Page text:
When a delegation including the Caliph `Umar arrived at Damascus, they were informed that the city had been stricken by plague. They argued about whether they should enter the city. `Umar first consulted some of the senior Companions who had emigrated from Mecca, but found that they could not come to an agreement on the matter. Some said: “We have come this far, so we should go on.” Others opined: “We have a lot of people and some of the Prophet’s Companions in our company. We should not expose them to the plague.” He then consulted the eminent Companions from the native residents of Madinah, but they were just as divided in their opinion. Finally, he consulted those who accepted Islam after the conquest of Mecca, and they indicated that he should not enter the city. He accepted their opinion.
Abū `Ubayd asked `Umar: “Commander of the Faithful, are we fleeing from Allah’s decree?”
`Umar replied: “Yes, we are fleeing from Allah’s decree towards Allah’s decree.”
Then `Abd al-Rahmān b. `Awf, who had been away on an errand, stepped forward and said: “I know something relevant to this matter. I heard Allah’s Messenger say: “If you hear that plague has struck a land, do not enter it. If you are in a place where plague has struck, then do not leave it trying to escape it.” [Sahīh al-Bukhārī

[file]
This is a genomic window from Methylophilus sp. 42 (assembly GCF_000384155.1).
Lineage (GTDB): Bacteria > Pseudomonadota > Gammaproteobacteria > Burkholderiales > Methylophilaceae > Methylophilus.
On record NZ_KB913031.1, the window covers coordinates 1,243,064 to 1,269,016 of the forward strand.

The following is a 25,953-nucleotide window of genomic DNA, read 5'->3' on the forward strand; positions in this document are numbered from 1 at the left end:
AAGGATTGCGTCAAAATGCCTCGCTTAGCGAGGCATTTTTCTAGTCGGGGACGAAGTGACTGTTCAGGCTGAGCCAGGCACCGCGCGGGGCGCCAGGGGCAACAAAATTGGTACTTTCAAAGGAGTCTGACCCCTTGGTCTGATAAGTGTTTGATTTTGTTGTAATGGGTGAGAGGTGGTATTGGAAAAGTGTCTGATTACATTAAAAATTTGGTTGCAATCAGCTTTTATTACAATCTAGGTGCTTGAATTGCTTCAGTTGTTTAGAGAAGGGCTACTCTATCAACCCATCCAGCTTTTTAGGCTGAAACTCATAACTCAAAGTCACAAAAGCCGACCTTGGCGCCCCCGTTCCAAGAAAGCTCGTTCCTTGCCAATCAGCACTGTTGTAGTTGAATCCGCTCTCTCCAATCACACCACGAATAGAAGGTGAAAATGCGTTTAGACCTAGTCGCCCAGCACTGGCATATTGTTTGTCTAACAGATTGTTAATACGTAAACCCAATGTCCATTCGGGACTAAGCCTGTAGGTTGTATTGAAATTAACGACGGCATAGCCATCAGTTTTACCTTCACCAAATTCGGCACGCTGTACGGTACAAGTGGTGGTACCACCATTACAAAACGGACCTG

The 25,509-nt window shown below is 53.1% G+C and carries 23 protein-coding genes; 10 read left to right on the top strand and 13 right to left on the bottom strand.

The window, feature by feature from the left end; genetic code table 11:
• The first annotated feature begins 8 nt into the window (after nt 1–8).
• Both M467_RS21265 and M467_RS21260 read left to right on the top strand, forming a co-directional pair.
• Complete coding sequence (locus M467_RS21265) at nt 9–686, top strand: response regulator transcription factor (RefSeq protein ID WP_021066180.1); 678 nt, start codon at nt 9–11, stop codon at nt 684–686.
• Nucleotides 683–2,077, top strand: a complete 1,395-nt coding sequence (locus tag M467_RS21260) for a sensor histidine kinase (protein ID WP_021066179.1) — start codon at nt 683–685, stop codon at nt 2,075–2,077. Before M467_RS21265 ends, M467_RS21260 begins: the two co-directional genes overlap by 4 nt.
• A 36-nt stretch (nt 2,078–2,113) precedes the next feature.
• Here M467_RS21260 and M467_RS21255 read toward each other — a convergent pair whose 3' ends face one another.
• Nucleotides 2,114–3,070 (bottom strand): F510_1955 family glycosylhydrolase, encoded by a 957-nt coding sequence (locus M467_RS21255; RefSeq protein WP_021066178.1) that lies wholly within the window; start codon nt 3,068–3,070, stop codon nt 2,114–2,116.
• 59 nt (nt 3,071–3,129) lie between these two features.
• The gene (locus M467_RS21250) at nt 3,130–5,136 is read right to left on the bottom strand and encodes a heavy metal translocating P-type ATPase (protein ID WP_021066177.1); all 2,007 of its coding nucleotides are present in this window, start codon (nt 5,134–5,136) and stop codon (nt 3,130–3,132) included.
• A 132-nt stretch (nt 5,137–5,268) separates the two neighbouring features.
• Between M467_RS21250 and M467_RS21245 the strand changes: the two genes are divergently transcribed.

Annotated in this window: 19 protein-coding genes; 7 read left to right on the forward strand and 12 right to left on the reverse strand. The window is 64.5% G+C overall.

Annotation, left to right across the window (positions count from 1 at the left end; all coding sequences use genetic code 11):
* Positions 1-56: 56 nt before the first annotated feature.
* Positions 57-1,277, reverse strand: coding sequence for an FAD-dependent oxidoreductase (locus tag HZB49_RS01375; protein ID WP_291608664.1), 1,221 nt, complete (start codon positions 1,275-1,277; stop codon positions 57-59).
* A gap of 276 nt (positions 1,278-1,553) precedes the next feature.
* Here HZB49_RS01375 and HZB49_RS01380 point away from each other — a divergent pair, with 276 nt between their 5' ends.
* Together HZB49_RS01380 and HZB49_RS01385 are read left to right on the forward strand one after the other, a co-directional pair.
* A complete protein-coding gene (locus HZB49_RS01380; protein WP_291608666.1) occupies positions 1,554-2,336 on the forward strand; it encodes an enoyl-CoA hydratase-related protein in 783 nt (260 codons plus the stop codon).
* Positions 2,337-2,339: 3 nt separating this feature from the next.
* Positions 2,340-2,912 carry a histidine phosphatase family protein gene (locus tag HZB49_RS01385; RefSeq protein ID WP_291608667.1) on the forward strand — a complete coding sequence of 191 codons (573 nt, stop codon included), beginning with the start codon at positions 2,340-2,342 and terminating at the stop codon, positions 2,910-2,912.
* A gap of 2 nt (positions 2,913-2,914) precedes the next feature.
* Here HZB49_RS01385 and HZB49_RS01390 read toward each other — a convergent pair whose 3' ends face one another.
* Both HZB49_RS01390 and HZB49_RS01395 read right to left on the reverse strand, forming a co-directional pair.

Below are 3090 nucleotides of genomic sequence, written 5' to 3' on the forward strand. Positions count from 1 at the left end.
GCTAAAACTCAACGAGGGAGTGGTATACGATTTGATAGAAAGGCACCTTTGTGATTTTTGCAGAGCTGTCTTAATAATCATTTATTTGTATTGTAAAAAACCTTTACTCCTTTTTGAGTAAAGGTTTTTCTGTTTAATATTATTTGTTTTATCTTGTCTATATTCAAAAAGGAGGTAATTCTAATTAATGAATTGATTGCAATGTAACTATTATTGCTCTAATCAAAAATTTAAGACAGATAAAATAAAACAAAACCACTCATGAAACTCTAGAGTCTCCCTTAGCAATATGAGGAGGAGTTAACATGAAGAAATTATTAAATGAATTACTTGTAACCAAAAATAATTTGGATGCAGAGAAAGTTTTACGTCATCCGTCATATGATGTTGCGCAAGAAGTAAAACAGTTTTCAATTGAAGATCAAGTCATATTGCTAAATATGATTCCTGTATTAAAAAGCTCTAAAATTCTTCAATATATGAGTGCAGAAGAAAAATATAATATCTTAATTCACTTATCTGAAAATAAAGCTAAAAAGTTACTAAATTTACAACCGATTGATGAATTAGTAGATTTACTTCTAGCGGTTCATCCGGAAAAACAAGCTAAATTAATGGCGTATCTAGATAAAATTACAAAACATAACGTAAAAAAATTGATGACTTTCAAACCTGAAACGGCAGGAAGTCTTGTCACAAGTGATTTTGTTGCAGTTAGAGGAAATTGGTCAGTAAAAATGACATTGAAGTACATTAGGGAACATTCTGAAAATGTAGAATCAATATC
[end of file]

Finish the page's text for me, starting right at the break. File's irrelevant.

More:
(5729) and Sahīh Muslim
We can see here how the hadith that `Abd al-Rahmān b. `Awf related from the Prophet’s Sunnah confirmed `Umar’s opinion on the matter. This illustrates how the lack of knowledge regarding evidence from the Sunnah can lead to scholarly disagreement. It also illustrates two principles of Islamic law. First, it shows us that matters of public welfare must be given thorough consideration. Second, it demonstrates that disagreement is acceptable when a new situation arises, especially among those who have sufficient knowledge and competence. We see that the senior Companions from the emigrants of Mecca and those who sheltered them in Madinah were unable to reach an agreement on the matter, but none of them censured anyone else because they disagreed or blamed those who were ultimately shown to be wrong. This is because it is allowed for those who are qualified to exercise their judgement in matters of Islamic law where no direct textual evidence is known.